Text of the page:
If there was a word cloud extracted from this book, the biggest word in the cloud would be GENIUS. That’s the premise of the book: “Richard Pryor is /was a genius.” The writer duo–brothers David and Henry–want to make sure the point is made. They believe Richard Pryor is a genius deserving of a Hall of Fame spot and they hammer it. Pryor is compared to cultural icons such as Shakespeare and to  the “true artist” Bob Dylan. Academics, fellow stand-up comedians (both black and white), Barbara Walters, Pauline Kael, SNL talent, New Yorker writer Hilton Als, Ebony journalists, Rolling Stone, the Rat Pack and on and on attest to Pryor’s genius, therefore supporting the writers’ theses.

The writing duo brothers second agenda is to shift the status of stand up comedy from entertainment to high art. The third point they make is that Pryor broke ground between white-black comedy. You can’t help but disagree with this stadium of people who attest to Pryor’s groundbreaking talent as well the second and third points of this book.

Some quotes from the book:  “He is the freest black man America has ever had…he exercises the most plain, frank,honest, unintimidated speech we had in the 60s” ; “Instead of adapting to the white perspective, he forced white audiences to follow him into his own experiences.”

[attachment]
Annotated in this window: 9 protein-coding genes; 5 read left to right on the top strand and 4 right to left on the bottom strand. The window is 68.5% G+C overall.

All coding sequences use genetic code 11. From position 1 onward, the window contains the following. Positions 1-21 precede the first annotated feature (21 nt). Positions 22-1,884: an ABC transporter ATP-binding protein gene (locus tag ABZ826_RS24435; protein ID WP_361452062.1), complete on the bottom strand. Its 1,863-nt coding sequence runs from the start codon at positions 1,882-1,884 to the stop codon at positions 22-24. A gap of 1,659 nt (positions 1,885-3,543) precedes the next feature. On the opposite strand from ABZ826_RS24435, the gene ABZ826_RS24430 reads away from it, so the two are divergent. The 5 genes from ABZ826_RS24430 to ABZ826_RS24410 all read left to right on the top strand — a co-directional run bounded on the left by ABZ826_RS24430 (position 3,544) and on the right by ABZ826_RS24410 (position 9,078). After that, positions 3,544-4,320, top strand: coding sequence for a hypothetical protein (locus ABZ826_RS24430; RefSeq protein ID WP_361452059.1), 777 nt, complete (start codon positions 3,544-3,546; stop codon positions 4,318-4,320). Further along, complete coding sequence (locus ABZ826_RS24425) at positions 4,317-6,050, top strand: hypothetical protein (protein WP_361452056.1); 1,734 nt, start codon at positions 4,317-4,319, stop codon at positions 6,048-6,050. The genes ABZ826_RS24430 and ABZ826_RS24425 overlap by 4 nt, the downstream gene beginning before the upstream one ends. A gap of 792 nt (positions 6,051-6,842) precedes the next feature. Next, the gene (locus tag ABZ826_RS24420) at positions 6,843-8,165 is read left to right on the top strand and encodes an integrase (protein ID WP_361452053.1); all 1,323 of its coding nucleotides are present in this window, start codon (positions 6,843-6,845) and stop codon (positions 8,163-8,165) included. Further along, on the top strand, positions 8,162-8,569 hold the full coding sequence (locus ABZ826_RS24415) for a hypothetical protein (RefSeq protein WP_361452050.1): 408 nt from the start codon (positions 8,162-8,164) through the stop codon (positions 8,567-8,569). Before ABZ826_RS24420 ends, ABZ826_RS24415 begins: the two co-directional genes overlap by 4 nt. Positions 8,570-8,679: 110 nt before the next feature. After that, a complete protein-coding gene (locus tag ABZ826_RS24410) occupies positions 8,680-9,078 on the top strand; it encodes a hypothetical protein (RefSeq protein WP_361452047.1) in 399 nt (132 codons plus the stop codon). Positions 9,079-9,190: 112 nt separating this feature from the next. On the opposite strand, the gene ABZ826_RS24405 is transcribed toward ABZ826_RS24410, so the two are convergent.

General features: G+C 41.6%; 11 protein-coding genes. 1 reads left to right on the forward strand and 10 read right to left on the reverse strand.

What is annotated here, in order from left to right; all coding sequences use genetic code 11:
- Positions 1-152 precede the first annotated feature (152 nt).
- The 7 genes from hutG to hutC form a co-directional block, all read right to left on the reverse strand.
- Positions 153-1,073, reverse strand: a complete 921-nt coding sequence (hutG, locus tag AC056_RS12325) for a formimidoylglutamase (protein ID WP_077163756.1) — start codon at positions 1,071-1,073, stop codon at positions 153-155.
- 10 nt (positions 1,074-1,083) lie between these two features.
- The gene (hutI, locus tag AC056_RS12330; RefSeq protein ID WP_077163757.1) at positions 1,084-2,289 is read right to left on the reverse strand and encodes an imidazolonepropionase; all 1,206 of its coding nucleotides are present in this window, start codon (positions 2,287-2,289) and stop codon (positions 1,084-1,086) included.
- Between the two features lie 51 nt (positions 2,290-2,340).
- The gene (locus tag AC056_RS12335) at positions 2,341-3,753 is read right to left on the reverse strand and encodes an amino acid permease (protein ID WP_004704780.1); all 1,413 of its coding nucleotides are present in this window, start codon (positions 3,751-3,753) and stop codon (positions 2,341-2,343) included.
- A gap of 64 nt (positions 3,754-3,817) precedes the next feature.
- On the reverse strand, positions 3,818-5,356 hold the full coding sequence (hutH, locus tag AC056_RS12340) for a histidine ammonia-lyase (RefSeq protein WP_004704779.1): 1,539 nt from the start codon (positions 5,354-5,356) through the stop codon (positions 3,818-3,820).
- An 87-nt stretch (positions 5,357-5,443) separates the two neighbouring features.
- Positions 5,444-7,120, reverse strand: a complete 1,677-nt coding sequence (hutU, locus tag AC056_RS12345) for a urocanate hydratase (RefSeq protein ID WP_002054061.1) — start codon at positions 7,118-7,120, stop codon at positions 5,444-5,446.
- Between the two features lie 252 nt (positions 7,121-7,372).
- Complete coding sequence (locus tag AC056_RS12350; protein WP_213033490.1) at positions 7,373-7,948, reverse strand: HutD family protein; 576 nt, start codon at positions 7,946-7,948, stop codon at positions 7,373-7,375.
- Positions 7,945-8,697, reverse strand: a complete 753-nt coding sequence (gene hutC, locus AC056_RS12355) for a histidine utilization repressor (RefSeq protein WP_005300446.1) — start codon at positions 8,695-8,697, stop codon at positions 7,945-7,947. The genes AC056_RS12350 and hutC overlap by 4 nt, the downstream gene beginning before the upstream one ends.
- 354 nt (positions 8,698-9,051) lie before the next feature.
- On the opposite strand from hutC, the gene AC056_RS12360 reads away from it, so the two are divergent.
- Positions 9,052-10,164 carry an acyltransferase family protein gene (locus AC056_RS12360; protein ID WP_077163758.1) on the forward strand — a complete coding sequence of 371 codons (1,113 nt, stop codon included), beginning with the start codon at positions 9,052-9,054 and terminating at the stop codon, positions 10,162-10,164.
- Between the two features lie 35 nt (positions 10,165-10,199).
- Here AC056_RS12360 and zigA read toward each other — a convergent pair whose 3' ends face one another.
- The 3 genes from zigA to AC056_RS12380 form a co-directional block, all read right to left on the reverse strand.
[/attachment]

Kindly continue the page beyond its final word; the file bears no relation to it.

The reader not only hears about Pryor’s genius, but how people in the 80s threw money at him. Anything on stage, on TV, on film that had “Richard Pryor”i n it was going to be a success ( not true).  We learn about his irrepressible charisma, his moods, his abuse of women and drugs, his scattered love life, his craving to be a movie star, his money and his self-loathing, his family, his lies.

Richard Pryor wanted “…people in black neighborhoods to drop what they were doing and come running to greet him, to love him for who he was and for what he did.”

A complicated character; a book that thoroughly drives home the author’s GENIUS point.